In John 3:19 we read, “This is the verdict: Light has come into the world, but men loved darkness instead of light because their deeds were evil. Everyone who does evil hates the light, and will not come into the light for fear that his deeds will be exposed. But whoever lives by the truth comes into the light, so that it may be seen plainly that what he has done has been done through God.”

God is light, he is revelation, he is truth. He disclosed himself in Jesus Christ, so the message of Jesus Christ is the truth. We must look to God in Jesus Christ, that is, in his word. That is why we must look into the Holy Scriptures to test all the claims people make, especially claims about their relationship to God.

Our God is not one light among many lights. He alone is the Light; therefore, in his light alone can we see light. As light, he is holy, and without holiness no one can see God. That is why we want to examine the claims made in this first chapter of 1 John in the light of this truth, which is the standard for testing: God is light.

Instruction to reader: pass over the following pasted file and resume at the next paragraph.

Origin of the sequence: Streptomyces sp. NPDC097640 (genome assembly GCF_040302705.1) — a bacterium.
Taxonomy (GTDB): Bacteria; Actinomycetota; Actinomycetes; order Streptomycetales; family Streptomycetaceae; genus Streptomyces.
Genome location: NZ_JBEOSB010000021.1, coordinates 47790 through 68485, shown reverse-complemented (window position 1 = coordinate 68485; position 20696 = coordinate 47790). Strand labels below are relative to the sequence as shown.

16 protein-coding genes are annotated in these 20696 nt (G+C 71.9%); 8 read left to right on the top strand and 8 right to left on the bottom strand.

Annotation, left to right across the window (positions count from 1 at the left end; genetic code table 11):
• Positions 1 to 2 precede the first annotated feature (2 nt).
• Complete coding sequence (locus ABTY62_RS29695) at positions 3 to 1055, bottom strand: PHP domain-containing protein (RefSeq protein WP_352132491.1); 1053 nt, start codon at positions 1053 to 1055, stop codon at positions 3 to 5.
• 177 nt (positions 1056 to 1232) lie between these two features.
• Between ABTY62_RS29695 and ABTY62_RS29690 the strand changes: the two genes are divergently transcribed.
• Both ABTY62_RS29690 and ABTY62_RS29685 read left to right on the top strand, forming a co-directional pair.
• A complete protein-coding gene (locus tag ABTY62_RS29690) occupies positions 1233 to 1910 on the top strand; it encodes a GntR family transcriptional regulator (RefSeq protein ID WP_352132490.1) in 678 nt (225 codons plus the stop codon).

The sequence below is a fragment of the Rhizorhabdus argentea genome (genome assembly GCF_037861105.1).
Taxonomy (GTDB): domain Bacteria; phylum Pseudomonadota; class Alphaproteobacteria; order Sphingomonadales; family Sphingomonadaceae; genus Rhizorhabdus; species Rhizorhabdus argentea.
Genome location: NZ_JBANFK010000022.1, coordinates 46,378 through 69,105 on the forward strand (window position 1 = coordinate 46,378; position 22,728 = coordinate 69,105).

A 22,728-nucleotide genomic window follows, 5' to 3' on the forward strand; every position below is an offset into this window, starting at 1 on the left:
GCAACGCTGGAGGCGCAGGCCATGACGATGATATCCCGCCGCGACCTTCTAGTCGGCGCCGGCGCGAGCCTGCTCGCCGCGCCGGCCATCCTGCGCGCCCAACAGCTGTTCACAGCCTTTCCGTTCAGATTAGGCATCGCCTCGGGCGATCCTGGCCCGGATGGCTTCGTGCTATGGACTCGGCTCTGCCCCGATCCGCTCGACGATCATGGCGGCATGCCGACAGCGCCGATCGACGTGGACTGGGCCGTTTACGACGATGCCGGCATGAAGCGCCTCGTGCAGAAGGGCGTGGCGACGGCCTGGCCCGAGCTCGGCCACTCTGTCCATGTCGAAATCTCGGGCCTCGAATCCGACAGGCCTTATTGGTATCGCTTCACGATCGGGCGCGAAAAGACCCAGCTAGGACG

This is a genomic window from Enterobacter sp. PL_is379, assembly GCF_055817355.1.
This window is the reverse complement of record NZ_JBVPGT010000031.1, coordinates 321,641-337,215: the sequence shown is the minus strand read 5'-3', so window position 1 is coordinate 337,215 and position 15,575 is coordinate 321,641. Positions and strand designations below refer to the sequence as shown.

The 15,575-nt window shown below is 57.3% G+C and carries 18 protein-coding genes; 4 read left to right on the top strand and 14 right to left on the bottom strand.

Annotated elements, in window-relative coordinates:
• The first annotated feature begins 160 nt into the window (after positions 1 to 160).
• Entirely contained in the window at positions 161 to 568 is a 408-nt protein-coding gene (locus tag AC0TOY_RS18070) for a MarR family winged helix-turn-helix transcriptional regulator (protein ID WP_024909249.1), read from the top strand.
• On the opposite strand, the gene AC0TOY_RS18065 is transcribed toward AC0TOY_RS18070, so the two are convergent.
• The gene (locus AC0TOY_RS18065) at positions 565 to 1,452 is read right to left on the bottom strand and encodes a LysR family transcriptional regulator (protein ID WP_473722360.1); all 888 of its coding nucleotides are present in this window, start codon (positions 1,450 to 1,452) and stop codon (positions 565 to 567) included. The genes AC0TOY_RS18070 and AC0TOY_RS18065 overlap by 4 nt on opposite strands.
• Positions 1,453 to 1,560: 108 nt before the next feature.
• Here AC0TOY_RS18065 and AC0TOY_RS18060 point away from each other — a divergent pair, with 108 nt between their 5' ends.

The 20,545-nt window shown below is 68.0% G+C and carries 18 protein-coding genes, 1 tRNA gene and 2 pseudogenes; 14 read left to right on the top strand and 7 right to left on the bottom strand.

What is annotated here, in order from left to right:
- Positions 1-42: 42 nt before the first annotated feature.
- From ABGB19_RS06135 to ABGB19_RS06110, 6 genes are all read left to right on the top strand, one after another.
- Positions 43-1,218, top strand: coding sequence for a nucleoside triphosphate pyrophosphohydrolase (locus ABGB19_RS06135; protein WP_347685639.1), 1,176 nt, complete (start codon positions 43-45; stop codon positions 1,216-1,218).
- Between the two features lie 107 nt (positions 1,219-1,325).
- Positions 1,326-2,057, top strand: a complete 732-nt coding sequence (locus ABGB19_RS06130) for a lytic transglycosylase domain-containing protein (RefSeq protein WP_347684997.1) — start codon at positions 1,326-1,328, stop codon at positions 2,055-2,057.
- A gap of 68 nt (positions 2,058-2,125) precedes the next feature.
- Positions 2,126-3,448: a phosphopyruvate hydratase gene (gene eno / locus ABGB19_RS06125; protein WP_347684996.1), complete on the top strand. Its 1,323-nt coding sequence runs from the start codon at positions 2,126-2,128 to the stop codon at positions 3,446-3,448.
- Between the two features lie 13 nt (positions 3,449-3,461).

I commend the rest of this sermon to you–as Rev. Mathew applies this standard to each of those six claims listed in 1 John. May the Holy Spirit of God guide us in applying the truths of Scripture in our lives.

One Comment leave one →
  1. Maribel permalink
    September 19, 2006 2:22 am

    Alot people don’t know the God of the bible. Jesus said in the last times that men would live for themselves rather than God(2 Timothy 3:2) and that’s already happening. Sooner or later, God will send great wrath on earth because mankind never made a commitment to him. We were all created in his image to glorify him. We should pray for the whole humanity.
    May God lead us from death to life,

    from falsehood to truth.

    May God lead us from despair to hope,

    from fear to trust.

    May God lead us from hate to love,

    from war to peace.

    May peace fill our hearts, our world,

    and our universe.